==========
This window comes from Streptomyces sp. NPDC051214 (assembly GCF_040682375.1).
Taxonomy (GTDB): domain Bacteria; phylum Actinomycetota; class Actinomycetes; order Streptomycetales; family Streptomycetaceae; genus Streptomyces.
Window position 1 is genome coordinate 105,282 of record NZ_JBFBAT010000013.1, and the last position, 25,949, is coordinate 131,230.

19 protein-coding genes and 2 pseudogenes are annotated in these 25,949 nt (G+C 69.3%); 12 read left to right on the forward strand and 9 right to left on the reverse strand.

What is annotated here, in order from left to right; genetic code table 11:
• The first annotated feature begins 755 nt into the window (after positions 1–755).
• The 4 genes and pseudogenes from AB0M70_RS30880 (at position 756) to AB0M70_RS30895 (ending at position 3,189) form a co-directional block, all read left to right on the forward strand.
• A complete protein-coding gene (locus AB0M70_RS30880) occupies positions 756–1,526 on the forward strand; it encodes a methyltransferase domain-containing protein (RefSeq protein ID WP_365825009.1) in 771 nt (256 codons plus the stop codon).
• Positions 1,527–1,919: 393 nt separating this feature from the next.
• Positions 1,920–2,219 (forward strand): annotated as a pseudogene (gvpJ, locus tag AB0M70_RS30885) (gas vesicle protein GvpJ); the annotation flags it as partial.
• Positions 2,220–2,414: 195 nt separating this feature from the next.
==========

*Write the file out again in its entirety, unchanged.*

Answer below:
This window comes from Streptomyces sp. NPDC051214 (assembly GCF_040682375.1).
Taxonomy (GTDB): domain Bacteria; phylum Actinomycetota; class Actinomycetes; order Streptomycetales; family Streptomycetaceae; genus Streptomyces.
Window position 1 is genome coordinate 105,282 of record NZ_JBFBAT010000013.1, and the last position, 25,949, is coordinate 131,230.

19 protein-coding genes and 2 pseudogenes are annotated in these 25,949 nt (G+C 69.3%); 12 read left to right on the forward strand and 9 right to left on the reverse strand.

What is annotated here, in order from left to right; genetic code table 11:
• The first annotated feature begins 755 nt into the window (after positions 1–755).
• The 4 genes and pseudogenes from AB0M70_RS30880 (at position 756) to AB0M70_RS30895 (ending at position 3,189) form a co-directional block, all read left to right on the forward strand.
• A complete protein-coding gene (locus AB0M70_RS30880) occupies positions 756–1,526 on the forward strand; it encodes a methyltransferase domain-containing protein (RefSeq protein ID WP_365825009.1) in 771 nt (256 codons plus the stop codon).
• Positions 1,527–1,919: 393 nt separating this feature from the next.
• Positions 1,920–2,219 (forward strand): annotated as a pseudogene (gvpJ, locus tag AB0M70_RS30885) (gas vesicle protein GvpJ); the annotation flags it as partial.
• Positions 2,220–2,414: 195 nt separating this feature from the next.